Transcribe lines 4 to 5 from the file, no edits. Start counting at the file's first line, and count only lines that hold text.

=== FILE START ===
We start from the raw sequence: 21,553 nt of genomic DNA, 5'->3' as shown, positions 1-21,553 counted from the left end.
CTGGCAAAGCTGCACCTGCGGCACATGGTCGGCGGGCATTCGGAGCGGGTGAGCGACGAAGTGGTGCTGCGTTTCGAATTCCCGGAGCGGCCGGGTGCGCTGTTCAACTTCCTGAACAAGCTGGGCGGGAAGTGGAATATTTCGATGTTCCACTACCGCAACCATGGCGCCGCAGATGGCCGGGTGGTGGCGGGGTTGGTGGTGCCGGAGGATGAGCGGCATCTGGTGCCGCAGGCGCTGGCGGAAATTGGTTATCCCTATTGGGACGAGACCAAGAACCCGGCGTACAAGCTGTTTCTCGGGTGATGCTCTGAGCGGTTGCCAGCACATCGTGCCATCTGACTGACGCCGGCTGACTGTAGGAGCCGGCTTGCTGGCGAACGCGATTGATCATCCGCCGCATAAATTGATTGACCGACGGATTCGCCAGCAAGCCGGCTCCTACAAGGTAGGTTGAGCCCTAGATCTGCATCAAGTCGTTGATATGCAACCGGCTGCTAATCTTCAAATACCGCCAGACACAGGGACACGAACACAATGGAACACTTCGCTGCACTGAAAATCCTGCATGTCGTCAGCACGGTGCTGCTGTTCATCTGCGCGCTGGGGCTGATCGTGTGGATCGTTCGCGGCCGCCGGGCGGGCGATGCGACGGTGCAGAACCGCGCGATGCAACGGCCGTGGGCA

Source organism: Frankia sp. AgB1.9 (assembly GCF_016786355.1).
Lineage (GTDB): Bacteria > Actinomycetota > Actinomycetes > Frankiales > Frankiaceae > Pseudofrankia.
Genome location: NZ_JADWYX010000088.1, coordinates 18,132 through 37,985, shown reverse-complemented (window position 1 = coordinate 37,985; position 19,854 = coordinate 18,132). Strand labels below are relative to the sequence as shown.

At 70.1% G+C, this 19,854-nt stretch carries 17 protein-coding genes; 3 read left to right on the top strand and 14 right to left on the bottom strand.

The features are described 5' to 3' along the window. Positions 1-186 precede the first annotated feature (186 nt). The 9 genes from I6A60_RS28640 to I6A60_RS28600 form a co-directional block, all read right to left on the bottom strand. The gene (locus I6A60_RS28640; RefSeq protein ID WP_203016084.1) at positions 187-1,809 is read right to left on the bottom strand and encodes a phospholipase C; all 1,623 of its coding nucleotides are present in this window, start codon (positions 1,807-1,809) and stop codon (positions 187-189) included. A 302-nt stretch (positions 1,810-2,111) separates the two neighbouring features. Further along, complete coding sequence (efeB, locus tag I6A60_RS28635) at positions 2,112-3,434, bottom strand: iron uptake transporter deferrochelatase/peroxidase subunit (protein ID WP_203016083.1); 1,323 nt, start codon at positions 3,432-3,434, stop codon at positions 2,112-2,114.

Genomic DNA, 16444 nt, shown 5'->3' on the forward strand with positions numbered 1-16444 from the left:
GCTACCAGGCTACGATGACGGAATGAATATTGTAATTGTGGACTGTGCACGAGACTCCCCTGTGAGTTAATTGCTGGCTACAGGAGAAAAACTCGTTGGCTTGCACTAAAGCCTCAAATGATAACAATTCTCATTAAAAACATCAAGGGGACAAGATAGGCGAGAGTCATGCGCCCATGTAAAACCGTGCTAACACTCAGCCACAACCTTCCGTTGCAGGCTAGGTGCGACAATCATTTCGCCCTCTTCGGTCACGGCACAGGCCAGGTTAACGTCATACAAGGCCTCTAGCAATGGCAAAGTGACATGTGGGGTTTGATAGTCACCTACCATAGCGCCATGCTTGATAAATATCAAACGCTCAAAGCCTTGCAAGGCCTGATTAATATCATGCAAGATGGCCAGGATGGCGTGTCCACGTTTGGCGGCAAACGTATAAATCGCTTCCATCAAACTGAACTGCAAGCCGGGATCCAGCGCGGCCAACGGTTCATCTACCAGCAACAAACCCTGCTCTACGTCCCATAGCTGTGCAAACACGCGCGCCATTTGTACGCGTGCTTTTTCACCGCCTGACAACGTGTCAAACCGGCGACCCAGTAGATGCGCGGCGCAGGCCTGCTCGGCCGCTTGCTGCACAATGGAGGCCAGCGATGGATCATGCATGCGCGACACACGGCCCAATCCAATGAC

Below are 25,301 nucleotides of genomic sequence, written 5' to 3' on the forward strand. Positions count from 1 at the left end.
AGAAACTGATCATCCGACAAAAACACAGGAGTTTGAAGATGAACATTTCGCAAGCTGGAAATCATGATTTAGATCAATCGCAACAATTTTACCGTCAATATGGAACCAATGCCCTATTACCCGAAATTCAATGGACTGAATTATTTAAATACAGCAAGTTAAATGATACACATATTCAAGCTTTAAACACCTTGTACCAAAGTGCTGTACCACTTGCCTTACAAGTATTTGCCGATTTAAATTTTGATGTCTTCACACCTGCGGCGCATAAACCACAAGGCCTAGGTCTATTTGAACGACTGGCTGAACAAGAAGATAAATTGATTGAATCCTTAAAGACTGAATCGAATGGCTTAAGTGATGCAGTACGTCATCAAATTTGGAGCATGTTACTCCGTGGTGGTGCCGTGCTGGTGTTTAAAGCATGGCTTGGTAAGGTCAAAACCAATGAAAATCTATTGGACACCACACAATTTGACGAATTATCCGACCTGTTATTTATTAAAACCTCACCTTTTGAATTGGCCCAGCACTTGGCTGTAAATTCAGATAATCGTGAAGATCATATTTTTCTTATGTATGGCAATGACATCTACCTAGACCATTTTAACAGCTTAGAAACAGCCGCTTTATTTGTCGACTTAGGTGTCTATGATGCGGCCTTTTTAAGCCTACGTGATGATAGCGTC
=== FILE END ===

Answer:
Lineage (GTDB): Bacteria > Actinomycetota > Actinomycetes > Frankiales > Frankiaceae > Pseudofrankia.
Genome location: NZ_JADWYX010000088.1, coordinates 18,132 through 37,985, shown reverse-complemented (window position 1 = coordinate 37,985; position 19,854 = coordinate 18,132). Strand labels below are relative to the sequence as shown.